A is for Angkor

In 1992 new hope was adrift in Cambodia. The country had been through the most horrific thirty years. Hundreds of thousands of refugees were in camps on the Thai border. But there seemed to be a new mood for peace and the UN agreed to support a peace process, leading to elections planned for 1993.

So for the first time for many many years, foreigners visited Cambodia again. And with the presence of UN forces, the Khmer Rouge shrank back into the jungle with their guns, and allowed foreigners to rediscover the wonders of Angkor Wat.

Now you can fly direct to Seam Reap from Thailand and China, stay in foreign owned luxury hotels and travel in foreign owned bus tours, and see the sunset at Angkor along with thousands of other tourists.


But back then, before Angelina Jolie made movies in the ancient temples and started collecting orphans, there were few tourists anywhere in the country. Fear of landmines saw to that, except for the occasional intrepid backpacker or ignorant motorcyclist. Most visitors to Angkor were diplomats, or UN or Red Cross workers like Dennis or Sergio. Local children still played and swam in the pond near the Wat. At the gate of the Wat, one entrepreneur ahead of his time sold small models.

It was quiet and peaceful. The jungle throbbed in the heat of the sun, we sought shade wherever we could. But we could hear the birds, and imagine what it was like with the jungle cleared, visualising the magnificent, sophisticated city that supported more than a million Khmers a thousand years earlier. If it had been a European civilisation it would be famous throughout the world. But it is Asian and largely forgotten. But that was part of its magic to us.

And being in Cambodia, it was good to think of a time when the country was great, when people were prosperous, when there was peace for a time.


6 thoughts on “A is for Angkor

  1. That is a beautiful picture.

    The last school I taught math at, St. Pius V, was about 50% Vietnamese, but Lily Bui and her brother Ben were the only Cambodians. Lily was in my theology class (we were Catholic but half the school was Buddhist and we didn’t push), and she wrote one assignment on her great-uncle, a buddhist monk, who was killed with pretty much everyone else her mother knew. I gave it to her mom after school that day, who read it, cried, and told me what she could, in English that was better than my Khmer would have ever been.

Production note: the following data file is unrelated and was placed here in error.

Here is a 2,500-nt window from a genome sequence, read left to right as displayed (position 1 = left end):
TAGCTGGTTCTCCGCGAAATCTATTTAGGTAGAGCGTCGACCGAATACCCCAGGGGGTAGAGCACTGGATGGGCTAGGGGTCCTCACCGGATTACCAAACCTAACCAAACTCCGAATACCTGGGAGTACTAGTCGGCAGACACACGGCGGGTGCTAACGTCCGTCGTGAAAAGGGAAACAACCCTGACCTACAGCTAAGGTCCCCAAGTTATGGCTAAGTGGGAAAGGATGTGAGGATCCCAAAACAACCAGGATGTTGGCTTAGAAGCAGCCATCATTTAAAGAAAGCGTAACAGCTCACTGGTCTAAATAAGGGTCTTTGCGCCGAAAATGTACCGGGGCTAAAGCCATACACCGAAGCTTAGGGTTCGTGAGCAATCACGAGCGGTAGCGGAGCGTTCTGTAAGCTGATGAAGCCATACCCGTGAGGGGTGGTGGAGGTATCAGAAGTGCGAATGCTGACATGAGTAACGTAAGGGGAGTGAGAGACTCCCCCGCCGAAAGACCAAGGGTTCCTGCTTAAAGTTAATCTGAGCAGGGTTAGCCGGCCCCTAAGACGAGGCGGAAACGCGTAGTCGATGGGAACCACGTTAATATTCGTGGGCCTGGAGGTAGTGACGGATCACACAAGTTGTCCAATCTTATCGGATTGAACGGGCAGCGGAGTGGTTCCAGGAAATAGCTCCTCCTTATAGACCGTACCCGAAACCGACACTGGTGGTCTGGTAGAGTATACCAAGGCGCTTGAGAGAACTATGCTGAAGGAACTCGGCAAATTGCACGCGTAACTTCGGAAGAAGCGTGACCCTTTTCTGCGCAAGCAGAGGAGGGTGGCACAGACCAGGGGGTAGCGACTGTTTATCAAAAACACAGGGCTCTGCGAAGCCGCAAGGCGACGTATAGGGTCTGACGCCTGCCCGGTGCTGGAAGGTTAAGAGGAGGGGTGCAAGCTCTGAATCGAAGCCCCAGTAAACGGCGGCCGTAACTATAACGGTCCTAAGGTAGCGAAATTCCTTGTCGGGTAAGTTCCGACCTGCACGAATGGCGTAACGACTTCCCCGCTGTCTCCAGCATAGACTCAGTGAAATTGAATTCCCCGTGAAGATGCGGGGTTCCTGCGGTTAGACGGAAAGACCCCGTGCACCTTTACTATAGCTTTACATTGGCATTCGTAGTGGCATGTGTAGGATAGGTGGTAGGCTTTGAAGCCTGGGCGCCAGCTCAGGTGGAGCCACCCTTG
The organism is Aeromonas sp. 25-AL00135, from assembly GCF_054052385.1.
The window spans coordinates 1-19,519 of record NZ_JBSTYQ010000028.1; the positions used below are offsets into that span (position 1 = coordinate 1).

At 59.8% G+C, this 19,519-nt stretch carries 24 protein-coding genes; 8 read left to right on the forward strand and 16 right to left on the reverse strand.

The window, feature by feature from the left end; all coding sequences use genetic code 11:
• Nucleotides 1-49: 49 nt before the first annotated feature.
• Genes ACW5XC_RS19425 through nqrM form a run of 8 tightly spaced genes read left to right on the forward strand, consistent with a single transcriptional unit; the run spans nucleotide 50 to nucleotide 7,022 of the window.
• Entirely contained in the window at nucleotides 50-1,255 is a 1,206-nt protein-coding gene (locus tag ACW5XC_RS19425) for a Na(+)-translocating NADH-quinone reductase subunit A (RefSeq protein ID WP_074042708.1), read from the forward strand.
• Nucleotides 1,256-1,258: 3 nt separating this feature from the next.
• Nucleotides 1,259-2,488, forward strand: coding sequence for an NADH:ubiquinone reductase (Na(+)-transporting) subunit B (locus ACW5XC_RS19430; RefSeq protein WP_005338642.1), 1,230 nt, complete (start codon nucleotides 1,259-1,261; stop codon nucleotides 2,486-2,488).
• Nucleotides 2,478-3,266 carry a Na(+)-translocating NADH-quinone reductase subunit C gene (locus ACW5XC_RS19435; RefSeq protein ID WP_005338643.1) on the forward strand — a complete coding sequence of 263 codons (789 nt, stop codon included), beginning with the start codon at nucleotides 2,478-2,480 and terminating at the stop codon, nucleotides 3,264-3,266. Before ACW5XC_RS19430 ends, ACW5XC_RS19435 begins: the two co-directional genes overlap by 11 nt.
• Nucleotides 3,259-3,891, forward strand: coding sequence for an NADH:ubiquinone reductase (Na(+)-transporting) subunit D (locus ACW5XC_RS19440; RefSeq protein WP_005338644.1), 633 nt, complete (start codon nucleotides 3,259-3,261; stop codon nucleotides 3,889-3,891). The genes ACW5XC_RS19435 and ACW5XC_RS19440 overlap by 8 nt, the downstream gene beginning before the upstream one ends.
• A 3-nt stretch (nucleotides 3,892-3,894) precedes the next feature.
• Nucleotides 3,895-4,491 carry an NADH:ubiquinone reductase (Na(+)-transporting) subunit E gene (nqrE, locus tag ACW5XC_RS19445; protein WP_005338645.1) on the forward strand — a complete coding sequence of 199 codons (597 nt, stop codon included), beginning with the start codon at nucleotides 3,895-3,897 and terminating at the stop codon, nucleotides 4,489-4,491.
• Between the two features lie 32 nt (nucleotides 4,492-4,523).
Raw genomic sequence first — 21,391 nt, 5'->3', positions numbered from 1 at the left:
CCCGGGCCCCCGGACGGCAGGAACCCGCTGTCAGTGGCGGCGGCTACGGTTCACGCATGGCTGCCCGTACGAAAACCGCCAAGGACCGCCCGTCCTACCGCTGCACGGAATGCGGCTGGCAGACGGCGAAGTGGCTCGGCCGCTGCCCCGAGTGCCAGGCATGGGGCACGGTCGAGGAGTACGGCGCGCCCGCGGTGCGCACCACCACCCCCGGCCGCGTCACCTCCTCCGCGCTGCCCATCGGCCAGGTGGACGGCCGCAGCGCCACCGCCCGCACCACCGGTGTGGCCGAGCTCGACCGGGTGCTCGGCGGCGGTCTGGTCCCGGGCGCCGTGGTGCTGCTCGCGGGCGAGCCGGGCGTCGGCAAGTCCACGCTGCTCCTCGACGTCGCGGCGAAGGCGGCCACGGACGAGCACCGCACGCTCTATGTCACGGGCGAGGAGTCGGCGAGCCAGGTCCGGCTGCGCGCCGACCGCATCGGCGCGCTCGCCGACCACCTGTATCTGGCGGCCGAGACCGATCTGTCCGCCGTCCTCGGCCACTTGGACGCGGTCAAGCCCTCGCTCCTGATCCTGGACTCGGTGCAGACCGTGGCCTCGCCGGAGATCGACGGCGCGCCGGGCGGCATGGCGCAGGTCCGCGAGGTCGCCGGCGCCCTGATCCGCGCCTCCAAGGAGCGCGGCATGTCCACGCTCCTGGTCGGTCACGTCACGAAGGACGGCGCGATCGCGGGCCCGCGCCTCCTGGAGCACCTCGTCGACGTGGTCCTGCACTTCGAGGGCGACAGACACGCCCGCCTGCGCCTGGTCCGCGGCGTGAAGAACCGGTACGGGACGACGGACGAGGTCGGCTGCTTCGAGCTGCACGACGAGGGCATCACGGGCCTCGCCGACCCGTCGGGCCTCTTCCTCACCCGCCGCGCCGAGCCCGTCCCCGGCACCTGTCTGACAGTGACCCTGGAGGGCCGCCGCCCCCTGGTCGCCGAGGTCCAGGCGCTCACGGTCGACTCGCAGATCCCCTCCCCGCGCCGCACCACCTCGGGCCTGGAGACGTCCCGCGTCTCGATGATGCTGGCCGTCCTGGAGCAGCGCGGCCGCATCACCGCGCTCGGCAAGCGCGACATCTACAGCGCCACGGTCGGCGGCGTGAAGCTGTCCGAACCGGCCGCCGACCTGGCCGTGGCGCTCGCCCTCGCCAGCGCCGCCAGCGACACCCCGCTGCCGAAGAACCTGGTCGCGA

And for the rest of the year, every Monday she gave me a half dozen egg rolls.


  2. Bridgett – you’re right every Cambodian has a story, but they’re scattered across the globe now. One of my favourites was Veng. (http://asummerafternoon.blogspot.com/2006/12/veng-17365.html#links)

    IB: I didn’t know Clear Path Int’l but I do now! When I was there in ’92 the NZers were involved in setting up the Land Mine Clearing programme, and I remember seeing a pile of mines that had been unearthed. The Colonel said “this one is Chinese, this one is Indian, this one is Russian, this one is French, etc etc” … and then there are the countries who won’t sign the Mine Ban Treaty (US, India, China, Russia). The only innocents in the ongoing slaughter are the ones who stand on the mines, sadly.


  3. Oh, I’m going to enjoy being an armchair traveler as well.

    This will no doubt display my ignorance for all to see, but what is going on in Cambodia now? Is the Khmer Rouge still at large?


  4. Welcome Helen!
    The Khmer Rouge has collapsed. Pol Pot died, and many former leaders have been arrested. A UN-backed tribunal is to put them on trial next year, I think. Ironically the Vietnamese backed regime which ousted the KR in 1979 and is still in power is led by former KR officers.


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